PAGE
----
Blue argues that the district court's refusal to hold an evidentiary hearing was an abuse of discretion because the conflicting expert testimony as to whether he is retarded created a genuine issue of fact as to the merits of his Atkins claim.FN20 “In cases where an applicant for federal habeas relief is not barred from obtaining an evidentiary hearing by 28 U.S.C. § 2254(e)(2), the decision to grant such a hearing rests in the discretion of the district court.”FN21 The State concedes that § 2254(e)(2) does not bar Blue from obtaining an evidentiary hearing,FN22 so we will review the district court's decision not to hold a hearing for an abuse of discretion. FN23
FN20. Request for the Issuance of a COA and Supporting Brief at 16–17, Blue v. Thaler, No. 10–70025 (5th Cir. Dec. 3, 2010). FN21. Schriro, 550 U.S. at 468, 127 S.Ct. 1933; see also Clark v. Johnson, 202 F.3d 760, 765 (5th Cir.) (“[O]vercoming the preclusive effect of § 2254(e)(2) does not guarantee an evidentiary hearing, it only opens the door for one.”), cert. denied, 531 U.S. 831, 121 S.Ct. 84, 148 L.Ed.2d 46 (2000). If a petitioner “has failed to develop the factual basis of a claim in State court proceedings,” § 2254(e)(2) prohibits the district court from holding an evidentiary hearing unless the petitioner's claim falls within one of two narrow exceptions. FN22. Respondent's Opposition to Application for COA at 13, Blue v. Thaler, No. 10–70025 (5th Cir. Feb. 3, 2010). FN23. See, e.g., Pierce v. Thaler, 604 F.3d 197, 200 (5th Cir.2010) (citing Clark, 202 F.3d at 765–66).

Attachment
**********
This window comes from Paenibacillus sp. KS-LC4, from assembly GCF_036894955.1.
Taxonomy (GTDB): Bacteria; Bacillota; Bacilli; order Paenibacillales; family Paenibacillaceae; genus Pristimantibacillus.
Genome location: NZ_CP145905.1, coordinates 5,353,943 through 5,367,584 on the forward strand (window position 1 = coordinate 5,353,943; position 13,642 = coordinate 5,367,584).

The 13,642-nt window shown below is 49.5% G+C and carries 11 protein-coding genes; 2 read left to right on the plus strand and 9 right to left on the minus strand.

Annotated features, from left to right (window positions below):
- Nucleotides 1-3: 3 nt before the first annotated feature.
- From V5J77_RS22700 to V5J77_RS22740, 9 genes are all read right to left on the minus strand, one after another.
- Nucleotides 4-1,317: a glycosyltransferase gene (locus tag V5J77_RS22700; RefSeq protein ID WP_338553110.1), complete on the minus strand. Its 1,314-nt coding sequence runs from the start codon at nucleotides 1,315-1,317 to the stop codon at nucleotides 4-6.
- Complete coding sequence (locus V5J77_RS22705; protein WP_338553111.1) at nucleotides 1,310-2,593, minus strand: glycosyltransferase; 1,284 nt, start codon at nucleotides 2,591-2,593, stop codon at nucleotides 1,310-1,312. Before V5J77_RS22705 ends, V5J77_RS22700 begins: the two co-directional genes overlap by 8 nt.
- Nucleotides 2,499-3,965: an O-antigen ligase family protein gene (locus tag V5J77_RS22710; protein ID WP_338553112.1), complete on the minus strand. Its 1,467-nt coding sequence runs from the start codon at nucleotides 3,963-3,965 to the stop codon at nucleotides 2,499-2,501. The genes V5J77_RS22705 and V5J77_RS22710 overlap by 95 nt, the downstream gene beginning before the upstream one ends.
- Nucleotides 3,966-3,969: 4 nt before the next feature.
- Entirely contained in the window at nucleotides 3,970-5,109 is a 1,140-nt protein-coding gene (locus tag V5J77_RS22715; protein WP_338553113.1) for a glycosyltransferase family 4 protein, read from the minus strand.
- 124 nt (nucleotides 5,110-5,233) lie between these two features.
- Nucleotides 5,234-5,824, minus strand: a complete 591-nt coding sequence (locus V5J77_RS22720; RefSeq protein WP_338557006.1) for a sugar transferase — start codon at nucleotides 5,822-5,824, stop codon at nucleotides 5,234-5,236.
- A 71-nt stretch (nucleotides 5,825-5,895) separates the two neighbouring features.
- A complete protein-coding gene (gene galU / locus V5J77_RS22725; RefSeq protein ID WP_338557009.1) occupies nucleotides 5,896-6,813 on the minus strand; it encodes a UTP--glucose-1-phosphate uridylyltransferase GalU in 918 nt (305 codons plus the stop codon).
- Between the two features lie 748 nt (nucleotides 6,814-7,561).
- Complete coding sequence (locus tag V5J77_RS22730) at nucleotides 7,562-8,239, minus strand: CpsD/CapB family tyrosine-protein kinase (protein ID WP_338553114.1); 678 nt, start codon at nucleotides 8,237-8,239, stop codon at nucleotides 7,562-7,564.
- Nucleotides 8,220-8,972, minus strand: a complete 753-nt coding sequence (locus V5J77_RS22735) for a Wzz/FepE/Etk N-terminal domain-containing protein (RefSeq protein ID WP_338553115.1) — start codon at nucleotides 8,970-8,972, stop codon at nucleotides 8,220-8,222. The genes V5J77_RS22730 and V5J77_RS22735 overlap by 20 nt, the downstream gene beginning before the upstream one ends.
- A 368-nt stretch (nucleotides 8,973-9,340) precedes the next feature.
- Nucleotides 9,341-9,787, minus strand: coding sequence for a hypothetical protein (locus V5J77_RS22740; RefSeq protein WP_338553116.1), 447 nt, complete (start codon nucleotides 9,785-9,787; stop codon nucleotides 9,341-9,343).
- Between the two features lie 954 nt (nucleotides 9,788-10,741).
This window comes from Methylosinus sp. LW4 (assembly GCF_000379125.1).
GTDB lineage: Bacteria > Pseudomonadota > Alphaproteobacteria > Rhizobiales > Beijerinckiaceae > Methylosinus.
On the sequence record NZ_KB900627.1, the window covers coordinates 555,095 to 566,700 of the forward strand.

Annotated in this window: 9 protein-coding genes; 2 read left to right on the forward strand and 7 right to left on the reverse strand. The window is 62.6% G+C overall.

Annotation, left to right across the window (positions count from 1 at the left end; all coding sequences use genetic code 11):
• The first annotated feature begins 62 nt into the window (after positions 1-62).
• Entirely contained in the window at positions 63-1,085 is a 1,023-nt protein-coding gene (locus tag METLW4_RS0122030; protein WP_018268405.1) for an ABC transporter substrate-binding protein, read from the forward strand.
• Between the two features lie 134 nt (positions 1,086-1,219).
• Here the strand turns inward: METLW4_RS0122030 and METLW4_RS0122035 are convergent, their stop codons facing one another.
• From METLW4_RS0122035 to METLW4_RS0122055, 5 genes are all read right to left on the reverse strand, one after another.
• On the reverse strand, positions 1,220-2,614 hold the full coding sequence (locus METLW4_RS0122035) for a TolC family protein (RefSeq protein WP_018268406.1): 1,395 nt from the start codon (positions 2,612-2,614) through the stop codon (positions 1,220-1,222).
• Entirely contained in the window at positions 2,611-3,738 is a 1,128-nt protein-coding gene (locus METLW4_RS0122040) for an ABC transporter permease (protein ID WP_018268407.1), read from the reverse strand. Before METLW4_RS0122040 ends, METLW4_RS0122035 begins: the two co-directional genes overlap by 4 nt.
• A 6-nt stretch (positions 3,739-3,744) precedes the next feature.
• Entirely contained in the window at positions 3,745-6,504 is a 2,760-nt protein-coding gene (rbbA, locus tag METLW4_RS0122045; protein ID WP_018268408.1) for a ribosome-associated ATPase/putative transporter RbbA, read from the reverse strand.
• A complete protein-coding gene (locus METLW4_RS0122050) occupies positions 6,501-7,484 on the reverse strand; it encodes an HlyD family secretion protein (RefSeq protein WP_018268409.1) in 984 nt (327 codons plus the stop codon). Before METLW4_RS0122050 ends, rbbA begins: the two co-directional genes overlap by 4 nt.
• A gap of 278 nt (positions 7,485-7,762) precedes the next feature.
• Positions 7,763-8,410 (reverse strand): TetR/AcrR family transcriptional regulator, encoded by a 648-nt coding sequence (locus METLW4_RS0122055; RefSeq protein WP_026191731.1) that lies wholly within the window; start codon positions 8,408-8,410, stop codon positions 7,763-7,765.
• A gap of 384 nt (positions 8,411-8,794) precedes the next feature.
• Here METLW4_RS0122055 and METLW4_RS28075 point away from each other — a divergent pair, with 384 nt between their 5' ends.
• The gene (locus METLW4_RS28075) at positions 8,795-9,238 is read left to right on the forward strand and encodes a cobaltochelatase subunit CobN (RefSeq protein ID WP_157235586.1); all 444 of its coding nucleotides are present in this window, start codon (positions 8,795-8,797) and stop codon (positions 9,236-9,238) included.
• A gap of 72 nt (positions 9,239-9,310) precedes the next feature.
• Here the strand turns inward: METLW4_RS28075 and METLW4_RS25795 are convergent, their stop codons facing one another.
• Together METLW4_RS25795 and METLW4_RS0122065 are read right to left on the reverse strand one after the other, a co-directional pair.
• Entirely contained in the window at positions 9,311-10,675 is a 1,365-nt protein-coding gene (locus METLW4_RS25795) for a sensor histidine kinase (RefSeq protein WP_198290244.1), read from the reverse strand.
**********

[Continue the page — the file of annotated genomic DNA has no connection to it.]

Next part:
This Court has long held that a district court's refusal to hold an evidentiary hearing in a § 2254 proceeding is an abuse of discretion only if the petitioner can show that (1) “the state did not provide him with a full and fair hearing,” and (2) the allegations of his petition, “if proven true, ... would entitle him to relief.”FN24 To this, the Supreme Court has recently added “that review under § 2254(d)(1) is limited to the record that was before the state court that adjudicated the claim on the merits.” FN25 The same rule necessarily applies to a federal court's review of purely factual determinations under § 2254(d)(2),FN26 as all nine Justices acknowledged.FN27